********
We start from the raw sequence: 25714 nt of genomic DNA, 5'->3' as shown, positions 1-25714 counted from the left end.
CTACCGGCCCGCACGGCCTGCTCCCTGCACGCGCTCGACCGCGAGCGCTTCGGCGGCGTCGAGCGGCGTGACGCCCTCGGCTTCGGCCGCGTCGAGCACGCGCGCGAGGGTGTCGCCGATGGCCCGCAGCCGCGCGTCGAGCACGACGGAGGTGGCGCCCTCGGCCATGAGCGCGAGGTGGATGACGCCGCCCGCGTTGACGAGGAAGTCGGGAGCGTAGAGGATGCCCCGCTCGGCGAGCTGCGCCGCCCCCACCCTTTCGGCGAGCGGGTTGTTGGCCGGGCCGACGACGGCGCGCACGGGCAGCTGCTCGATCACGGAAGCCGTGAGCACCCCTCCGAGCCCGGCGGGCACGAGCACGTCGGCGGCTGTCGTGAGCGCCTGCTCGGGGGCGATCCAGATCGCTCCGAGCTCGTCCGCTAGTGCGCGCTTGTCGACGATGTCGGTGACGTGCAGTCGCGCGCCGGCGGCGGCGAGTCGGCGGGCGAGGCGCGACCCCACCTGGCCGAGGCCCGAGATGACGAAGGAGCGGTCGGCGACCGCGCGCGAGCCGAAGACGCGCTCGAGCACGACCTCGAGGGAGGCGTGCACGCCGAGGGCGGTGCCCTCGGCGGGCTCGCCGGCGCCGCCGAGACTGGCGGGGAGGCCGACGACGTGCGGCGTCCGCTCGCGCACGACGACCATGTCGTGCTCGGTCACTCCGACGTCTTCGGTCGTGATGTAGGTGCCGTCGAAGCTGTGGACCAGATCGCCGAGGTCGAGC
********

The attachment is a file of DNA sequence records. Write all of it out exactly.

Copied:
We start from the raw sequence: 25714 nt of genomic DNA, 5'->3' as shown, positions 1-25714 counted from the left end.
CTACCGGCCCGCACGGCCTGCTCCCTGCACGCGCTCGACCGCGAGCGCTTCGGCGGCGTCGAGCGGCGTGACGCCCTCGGCTTCGGCCGCGTCGAGCACGCGCGCGAGGGTGTCGCCGATGGCCCGCAGCCGCGCGTCGAGCACGACGGAGGTGGCGCCCTCGGCCATGAGCGCGAGGTGGATGACGCCGCCCGCGTTGACGAGGAAGTCGGGAGCGTAGAGGATGCCCCGCTCGGCGAGCTGCGCCGCCCCCACCCTTTCGGCGAGCGGGTTGTTGGCCGGGCCGACGACGGCGCGCACGGGCAGCTGCTCGATCACGGAAGCCGTGAGCACCCCTCCGAGCCCGGCGGGCACGAGCACGTCGGCGGCTGTCGTGAGCGCCTGCTCGGGGGCGATCCAGATCGCTCCGAGCTCGTCCGCTAGTGCGCGCTTGTCGACGATGTCGGTGACGTGCAGTCGCGCGCCGGCGGCGGCGAGTCGGCGGGCGAGGCGCGACCCCACCTGGCCGAGGCCCGAGATGACGAAGGAGCGGTCGGCGACCGCGCGCGAGCCGAAGACGCGCTCGAGCACGACCTCGAGGGAGGCGTGCACGCCGAGGGCGGTGCCCTCGGCGGGCTCGCCGGCGCCGCCGAGACTGGCGGGGAGGCCGACGACGTGCGGCGTCCGCTCGCGCACGACGACCATGTCGTGCTCGGTCACTCCGACGTCTTCGGTCGTGATGTAGGTGCCGTCGAAGCTGTGGACCAGATCGCCGAGGTCGAGC